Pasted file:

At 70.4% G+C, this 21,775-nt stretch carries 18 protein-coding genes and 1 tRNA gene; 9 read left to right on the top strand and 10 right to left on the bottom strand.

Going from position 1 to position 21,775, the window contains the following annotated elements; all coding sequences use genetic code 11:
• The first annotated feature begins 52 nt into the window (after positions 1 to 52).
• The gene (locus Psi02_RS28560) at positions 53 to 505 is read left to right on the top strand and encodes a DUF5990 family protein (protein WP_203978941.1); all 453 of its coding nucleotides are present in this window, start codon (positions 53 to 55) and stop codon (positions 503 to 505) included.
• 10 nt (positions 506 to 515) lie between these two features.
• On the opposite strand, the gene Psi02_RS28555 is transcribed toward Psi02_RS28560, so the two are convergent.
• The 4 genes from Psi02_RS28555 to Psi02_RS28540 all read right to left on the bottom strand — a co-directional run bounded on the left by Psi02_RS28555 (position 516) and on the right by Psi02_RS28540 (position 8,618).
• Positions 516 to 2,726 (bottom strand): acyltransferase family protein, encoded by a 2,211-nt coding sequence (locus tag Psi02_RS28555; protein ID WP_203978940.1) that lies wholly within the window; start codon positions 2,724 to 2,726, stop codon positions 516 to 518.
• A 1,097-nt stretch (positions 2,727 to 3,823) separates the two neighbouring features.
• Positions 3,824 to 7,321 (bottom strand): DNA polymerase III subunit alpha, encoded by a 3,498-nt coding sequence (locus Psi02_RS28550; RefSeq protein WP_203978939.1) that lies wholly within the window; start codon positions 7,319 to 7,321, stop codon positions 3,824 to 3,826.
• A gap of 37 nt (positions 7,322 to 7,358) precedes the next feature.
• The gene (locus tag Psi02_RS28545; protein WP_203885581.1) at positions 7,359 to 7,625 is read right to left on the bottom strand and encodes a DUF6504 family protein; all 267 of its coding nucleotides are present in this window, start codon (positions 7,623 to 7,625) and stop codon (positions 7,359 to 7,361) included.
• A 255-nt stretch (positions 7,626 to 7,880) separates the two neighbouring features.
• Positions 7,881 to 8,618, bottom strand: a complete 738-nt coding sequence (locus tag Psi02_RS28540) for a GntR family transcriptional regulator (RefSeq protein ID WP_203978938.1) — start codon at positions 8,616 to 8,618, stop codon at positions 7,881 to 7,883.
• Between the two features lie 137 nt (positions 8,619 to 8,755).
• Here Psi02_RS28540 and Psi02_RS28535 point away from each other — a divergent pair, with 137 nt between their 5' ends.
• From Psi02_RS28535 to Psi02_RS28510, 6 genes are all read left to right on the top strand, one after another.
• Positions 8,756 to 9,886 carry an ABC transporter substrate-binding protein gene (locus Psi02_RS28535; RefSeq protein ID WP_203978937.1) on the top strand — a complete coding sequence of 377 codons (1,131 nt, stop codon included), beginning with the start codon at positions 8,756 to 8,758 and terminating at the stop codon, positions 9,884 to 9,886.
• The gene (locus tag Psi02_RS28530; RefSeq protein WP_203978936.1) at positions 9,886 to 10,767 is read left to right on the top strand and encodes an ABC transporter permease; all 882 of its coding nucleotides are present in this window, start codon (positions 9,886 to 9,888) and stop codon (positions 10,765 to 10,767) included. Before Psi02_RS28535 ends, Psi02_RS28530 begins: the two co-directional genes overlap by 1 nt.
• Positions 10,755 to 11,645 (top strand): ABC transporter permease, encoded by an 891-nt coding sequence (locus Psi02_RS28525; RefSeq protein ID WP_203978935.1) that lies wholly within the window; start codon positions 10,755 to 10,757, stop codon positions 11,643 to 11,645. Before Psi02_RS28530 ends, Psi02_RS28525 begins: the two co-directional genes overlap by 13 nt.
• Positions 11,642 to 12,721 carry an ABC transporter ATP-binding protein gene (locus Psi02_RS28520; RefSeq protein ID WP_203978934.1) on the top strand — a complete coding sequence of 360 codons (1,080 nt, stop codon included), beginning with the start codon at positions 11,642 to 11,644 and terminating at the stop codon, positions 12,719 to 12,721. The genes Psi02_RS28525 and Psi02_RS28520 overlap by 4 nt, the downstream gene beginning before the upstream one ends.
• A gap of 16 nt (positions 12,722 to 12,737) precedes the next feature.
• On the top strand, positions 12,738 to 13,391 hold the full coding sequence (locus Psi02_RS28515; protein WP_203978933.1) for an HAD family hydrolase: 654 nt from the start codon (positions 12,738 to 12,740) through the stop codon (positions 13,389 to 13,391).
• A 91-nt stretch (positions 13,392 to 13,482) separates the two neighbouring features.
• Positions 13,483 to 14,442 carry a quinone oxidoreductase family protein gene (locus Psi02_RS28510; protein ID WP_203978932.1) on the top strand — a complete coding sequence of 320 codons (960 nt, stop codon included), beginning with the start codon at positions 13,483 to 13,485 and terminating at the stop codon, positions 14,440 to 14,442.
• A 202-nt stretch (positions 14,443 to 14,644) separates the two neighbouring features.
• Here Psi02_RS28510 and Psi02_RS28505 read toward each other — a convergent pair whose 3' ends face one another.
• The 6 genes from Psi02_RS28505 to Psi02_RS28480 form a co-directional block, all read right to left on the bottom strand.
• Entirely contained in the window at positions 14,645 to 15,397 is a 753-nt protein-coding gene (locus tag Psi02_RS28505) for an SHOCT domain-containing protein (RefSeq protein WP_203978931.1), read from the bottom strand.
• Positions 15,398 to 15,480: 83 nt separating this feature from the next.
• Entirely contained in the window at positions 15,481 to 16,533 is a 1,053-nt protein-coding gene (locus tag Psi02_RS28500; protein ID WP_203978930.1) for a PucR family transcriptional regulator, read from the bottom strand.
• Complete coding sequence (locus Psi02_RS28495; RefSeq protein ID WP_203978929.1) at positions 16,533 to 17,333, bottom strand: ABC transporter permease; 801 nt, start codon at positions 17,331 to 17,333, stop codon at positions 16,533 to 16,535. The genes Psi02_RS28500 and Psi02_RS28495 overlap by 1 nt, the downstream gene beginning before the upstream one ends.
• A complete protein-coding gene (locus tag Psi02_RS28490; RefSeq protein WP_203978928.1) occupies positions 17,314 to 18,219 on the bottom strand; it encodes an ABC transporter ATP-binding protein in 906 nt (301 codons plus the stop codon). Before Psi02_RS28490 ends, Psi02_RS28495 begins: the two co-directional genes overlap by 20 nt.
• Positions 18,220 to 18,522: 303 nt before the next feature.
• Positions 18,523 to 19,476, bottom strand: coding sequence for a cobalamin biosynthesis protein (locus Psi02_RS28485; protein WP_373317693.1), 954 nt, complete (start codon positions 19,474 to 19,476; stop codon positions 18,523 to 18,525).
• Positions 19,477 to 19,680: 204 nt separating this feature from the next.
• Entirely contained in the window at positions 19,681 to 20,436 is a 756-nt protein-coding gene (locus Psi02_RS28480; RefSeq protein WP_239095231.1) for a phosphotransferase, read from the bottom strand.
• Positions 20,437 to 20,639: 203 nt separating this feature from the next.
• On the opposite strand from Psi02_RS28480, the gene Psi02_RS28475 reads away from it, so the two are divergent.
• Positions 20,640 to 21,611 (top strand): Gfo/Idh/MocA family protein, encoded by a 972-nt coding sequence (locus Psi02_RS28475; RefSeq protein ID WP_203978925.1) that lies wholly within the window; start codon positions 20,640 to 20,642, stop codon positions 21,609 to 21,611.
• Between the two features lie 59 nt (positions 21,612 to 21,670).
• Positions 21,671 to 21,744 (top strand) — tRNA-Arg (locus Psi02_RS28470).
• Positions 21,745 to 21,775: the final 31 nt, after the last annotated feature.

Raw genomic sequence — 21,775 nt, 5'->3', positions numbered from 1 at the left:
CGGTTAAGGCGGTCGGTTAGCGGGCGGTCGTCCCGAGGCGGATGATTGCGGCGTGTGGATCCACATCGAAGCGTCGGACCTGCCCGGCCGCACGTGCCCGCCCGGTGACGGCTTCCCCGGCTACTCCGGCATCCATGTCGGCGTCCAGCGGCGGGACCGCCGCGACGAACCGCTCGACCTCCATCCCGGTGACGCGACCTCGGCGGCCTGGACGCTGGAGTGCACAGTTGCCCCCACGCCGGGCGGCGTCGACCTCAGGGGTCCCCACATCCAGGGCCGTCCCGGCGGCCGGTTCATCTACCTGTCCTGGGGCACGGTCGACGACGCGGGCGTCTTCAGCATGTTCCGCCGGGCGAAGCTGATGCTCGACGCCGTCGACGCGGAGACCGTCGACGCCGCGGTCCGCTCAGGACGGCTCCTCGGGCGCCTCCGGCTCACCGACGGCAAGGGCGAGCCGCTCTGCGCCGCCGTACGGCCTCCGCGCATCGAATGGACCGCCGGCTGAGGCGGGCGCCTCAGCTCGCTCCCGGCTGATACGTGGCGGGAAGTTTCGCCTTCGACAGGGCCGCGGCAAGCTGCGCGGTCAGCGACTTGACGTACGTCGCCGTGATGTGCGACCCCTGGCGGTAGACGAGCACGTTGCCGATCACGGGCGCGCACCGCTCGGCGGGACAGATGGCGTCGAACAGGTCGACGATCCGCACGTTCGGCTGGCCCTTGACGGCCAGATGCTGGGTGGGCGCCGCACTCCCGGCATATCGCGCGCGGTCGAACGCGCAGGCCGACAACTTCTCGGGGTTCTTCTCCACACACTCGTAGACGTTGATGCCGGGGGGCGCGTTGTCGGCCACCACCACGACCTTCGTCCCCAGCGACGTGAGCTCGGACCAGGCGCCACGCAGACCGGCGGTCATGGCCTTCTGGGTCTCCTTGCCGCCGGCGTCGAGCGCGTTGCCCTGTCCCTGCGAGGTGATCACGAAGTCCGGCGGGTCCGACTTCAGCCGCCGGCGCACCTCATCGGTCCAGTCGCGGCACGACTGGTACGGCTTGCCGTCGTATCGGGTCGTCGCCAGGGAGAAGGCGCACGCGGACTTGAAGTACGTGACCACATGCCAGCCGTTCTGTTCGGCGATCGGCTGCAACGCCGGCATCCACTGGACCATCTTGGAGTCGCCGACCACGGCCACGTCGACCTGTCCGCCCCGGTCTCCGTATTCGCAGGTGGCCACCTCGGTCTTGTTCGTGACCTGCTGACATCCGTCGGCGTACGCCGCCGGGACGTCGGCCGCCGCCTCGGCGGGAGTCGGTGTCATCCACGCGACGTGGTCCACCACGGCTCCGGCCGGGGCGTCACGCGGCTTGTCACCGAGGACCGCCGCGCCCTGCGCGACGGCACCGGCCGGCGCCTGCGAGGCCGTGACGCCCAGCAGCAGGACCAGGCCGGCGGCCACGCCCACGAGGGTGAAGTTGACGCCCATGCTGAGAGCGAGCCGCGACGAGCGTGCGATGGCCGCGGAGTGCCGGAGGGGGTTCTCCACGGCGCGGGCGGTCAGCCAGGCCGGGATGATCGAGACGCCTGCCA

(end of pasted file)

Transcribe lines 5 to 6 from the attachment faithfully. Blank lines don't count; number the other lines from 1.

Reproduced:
• 10 nt (positions 506 to 515) lie between these two features.
• On the opposite strand, the gene Psi02_RS28555 is transcribed toward Psi02_RS28560, so the two are convergent.